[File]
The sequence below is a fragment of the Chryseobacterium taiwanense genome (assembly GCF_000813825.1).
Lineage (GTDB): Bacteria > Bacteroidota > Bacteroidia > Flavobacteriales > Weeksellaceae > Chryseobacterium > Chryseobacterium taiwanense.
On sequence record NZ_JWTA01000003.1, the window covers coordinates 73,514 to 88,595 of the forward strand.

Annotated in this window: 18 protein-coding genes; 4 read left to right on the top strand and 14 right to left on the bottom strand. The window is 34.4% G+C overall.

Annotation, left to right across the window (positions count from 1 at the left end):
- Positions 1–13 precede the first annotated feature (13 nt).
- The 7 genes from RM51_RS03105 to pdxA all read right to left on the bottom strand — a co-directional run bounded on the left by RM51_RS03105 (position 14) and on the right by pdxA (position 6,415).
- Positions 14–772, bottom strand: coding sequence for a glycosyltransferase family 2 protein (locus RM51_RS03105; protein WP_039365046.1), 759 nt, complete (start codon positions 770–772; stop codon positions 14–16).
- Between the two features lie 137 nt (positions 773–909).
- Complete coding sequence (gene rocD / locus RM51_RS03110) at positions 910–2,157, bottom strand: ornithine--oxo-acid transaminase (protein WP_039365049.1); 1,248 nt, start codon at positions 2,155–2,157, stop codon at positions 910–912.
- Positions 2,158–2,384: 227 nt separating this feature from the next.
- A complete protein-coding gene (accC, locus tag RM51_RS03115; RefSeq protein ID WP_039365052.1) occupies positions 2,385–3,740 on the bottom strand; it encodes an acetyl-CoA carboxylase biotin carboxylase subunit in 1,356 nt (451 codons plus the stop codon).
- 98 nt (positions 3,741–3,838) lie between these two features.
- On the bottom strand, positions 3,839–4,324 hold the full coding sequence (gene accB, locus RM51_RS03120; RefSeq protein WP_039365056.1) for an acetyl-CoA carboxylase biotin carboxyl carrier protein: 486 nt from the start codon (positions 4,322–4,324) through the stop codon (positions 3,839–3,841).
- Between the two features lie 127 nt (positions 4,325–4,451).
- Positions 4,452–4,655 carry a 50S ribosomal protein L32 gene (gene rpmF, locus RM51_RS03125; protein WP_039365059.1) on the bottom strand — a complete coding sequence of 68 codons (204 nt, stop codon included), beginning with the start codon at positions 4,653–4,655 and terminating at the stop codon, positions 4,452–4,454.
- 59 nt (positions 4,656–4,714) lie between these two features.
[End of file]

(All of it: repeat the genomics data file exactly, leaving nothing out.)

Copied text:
The sequence below is a fragment of the Chryseobacterium taiwanense genome (assembly GCF_000813825.1).
Lineage (GTDB): Bacteria > Bacteroidota > Bacteroidia > Flavobacteriales > Weeksellaceae > Chryseobacterium > Chryseobacterium taiwanense.
On sequence record NZ_JWTA01000003.1, the window covers coordinates 73,514 to 88,595 of the forward strand.

Annotated in this window: 18 protein-coding genes; 4 read left to right on the top strand and 14 right to left on the bottom strand. The window is 34.4% G+C overall.

Annotation, left to right across the window (positions count from 1 at the left end):
- Positions 1–13 precede the first annotated feature (13 nt).
- The 7 genes from RM51_RS03105 to pdxA all read right to left on the bottom strand — a co-directional run bounded on the left by RM51_RS03105 (position 14) and on the right by pdxA (position 6,415).
- Positions 14–772, bottom strand: coding sequence for a glycosyltransferase family 2 protein (locus RM51_RS03105; protein WP_039365046.1), 759 nt, complete (start codon positions 770–772; stop codon positions 14–16).
- Between the two features lie 137 nt (positions 773–909).
- Complete coding sequence (gene rocD / locus RM51_RS03110) at positions 910–2,157, bottom strand: ornithine--oxo-acid transaminase (protein WP_039365049.1); 1,248 nt, start codon at positions 2,155–2,157, stop codon at positions 910–912.
- Positions 2,158–2,384: 227 nt separating this feature from the next.
- A complete protein-coding gene (accC, locus tag RM51_RS03115; RefSeq protein ID WP_039365052.1) occupies positions 2,385–3,740 on the bottom strand; it encodes an acetyl-CoA carboxylase biotin carboxylase subunit in 1,356 nt (451 codons plus the stop codon).
- 98 nt (positions 3,741–3,838) lie between these two features.
- On the bottom strand, positions 3,839–4,324 hold the full coding sequence (gene accB, locus RM51_RS03120; RefSeq protein WP_039365056.1) for an acetyl-CoA carboxylase biotin carboxyl carrier protein: 486 nt from the start codon (positions 4,322–4,324) through the stop codon (positions 3,839–3,841).
- Between the two features lie 127 nt (positions 4,325–4,451).
- Positions 4,452–4,655 carry a 50S ribosomal protein L32 gene (gene rpmF, locus RM51_RS03125; protein WP_039365059.1) on the bottom strand — a complete coding sequence of 68 codons (204 nt, stop codon included), beginning with the start codon at positions 4,653–4,655 and terminating at the stop codon, positions 4,452–4,454.
- 59 nt (positions 4,656–4,714) lie between these two features.